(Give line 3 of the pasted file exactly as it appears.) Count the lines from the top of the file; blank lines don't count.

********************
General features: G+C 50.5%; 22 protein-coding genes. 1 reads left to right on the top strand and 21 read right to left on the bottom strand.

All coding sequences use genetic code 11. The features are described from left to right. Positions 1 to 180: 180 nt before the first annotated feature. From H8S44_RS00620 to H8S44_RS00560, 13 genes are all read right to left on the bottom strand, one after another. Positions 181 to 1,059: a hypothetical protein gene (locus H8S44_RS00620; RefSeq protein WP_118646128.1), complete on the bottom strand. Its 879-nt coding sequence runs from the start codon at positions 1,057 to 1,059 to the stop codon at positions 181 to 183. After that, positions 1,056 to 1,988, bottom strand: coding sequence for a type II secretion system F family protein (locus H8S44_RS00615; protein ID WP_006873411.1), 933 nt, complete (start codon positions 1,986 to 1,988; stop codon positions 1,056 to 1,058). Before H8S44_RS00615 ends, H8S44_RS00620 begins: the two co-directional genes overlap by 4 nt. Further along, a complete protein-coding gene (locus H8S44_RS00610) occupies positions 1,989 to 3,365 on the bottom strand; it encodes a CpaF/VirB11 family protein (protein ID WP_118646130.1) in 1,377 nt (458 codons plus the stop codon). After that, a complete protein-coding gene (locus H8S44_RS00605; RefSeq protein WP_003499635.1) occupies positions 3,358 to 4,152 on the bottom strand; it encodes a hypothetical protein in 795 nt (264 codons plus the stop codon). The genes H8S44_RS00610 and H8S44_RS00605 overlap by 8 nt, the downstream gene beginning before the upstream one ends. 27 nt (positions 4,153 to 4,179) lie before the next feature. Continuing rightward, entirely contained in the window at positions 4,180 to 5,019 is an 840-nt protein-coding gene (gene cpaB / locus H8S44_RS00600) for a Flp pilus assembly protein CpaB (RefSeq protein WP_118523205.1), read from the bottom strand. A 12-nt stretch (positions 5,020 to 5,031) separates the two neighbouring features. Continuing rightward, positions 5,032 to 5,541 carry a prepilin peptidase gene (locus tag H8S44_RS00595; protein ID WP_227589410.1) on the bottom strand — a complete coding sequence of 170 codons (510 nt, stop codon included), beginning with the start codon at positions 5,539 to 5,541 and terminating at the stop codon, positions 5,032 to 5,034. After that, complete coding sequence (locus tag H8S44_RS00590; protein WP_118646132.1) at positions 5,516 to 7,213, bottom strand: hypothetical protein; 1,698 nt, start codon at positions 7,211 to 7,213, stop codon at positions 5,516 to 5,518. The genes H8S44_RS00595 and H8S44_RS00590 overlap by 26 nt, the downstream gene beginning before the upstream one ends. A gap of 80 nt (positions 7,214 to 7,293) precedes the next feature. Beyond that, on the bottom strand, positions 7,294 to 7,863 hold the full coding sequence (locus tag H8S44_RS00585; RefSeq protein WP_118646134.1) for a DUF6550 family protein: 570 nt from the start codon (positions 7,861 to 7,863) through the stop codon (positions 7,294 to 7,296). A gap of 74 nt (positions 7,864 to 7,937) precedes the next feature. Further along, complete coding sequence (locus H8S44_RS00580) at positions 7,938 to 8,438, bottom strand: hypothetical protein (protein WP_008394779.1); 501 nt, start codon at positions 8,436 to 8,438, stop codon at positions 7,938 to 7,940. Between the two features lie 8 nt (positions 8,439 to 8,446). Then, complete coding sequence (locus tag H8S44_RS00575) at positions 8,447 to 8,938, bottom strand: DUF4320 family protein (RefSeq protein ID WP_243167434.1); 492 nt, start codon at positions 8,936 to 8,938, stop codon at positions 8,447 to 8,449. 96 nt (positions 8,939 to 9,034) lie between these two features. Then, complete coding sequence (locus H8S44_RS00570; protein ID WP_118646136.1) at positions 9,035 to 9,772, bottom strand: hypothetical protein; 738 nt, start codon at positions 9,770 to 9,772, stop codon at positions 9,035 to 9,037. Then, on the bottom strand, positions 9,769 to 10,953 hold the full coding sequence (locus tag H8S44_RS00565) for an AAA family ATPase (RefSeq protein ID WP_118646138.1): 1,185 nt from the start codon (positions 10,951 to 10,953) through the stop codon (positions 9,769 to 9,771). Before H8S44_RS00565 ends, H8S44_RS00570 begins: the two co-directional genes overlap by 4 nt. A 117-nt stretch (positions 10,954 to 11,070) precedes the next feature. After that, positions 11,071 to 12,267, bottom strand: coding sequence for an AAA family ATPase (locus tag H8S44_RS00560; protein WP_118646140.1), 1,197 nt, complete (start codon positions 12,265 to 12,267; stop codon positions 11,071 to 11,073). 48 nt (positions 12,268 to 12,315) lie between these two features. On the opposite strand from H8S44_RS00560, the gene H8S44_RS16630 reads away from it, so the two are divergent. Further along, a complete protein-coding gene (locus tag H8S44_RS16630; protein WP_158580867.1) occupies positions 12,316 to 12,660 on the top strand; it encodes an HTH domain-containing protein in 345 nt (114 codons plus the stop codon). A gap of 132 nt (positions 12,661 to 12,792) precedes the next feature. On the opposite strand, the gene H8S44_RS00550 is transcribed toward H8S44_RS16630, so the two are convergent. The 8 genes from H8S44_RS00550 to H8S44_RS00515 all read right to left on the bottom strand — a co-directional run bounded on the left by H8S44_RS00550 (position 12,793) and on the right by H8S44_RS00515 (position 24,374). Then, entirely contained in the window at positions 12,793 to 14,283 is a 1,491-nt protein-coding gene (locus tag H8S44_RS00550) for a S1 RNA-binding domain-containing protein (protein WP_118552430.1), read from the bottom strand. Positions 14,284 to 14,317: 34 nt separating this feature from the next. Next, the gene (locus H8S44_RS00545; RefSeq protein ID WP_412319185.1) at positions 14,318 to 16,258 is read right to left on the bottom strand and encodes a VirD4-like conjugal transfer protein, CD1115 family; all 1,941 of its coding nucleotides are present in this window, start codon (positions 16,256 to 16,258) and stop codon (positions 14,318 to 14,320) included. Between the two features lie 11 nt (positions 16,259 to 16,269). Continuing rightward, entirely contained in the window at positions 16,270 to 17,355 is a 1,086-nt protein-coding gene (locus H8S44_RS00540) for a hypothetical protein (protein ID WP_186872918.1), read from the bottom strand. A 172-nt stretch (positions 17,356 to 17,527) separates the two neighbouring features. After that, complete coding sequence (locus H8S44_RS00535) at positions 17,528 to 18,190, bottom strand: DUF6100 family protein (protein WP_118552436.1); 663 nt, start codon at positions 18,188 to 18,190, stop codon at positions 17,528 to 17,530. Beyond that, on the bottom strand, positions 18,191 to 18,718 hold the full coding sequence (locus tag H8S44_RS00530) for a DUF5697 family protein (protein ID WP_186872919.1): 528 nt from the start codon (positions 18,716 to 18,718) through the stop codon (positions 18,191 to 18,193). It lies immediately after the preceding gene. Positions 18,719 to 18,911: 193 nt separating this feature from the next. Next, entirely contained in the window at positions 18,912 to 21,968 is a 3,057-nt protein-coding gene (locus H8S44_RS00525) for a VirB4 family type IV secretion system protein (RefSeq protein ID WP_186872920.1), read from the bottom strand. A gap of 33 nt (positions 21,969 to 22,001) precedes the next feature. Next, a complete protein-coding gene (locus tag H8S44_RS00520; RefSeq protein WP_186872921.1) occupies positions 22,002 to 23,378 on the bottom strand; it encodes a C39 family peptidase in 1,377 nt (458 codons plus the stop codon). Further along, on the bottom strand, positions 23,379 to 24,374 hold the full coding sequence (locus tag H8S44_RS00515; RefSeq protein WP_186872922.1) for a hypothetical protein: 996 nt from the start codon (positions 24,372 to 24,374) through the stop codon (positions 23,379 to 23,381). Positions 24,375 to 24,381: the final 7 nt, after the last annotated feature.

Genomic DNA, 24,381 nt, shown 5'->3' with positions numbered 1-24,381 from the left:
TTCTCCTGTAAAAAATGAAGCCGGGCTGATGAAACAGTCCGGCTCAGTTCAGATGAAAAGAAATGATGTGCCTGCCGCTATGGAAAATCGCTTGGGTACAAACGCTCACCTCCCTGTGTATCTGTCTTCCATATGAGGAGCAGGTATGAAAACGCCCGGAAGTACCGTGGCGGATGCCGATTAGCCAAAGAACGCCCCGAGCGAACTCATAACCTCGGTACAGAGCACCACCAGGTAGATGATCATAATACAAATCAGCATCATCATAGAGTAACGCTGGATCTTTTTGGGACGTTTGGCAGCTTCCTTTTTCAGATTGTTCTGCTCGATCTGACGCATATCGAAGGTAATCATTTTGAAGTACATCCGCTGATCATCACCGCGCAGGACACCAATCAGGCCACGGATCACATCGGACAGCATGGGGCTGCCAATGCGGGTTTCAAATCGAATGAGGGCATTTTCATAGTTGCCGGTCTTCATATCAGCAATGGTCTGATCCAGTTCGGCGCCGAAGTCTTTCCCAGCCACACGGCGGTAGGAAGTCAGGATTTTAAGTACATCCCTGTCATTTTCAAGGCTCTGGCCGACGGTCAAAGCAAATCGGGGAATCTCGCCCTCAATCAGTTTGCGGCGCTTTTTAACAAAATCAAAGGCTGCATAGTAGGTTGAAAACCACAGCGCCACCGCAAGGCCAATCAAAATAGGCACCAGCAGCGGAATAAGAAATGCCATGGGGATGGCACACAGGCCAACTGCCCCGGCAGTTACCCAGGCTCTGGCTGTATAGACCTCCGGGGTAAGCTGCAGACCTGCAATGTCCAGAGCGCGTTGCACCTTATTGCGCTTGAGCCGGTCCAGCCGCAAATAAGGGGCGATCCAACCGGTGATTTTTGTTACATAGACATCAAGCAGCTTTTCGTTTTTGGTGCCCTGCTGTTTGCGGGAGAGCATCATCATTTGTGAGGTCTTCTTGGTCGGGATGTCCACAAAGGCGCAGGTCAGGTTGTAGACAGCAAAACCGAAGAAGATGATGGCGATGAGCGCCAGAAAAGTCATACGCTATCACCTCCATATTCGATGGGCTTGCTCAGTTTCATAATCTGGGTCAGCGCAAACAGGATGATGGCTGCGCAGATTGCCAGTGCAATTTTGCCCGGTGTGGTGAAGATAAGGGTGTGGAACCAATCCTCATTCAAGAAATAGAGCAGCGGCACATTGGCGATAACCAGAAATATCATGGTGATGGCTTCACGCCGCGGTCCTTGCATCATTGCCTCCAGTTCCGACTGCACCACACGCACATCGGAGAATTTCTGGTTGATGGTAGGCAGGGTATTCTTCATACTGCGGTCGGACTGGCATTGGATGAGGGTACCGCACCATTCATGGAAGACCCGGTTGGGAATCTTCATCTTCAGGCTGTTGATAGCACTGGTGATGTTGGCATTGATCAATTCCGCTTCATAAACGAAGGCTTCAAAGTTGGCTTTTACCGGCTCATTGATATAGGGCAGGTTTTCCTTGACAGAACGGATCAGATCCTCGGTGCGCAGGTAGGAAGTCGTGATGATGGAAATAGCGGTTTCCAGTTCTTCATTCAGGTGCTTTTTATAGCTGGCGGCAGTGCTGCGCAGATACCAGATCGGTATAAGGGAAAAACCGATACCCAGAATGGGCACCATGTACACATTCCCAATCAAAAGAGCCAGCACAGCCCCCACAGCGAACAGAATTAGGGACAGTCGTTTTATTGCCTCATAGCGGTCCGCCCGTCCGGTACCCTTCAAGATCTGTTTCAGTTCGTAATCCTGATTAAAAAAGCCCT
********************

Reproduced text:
Genomic DNA, 24,381 nt, shown 5'->3' with positions numbered 1-24,381 from the left: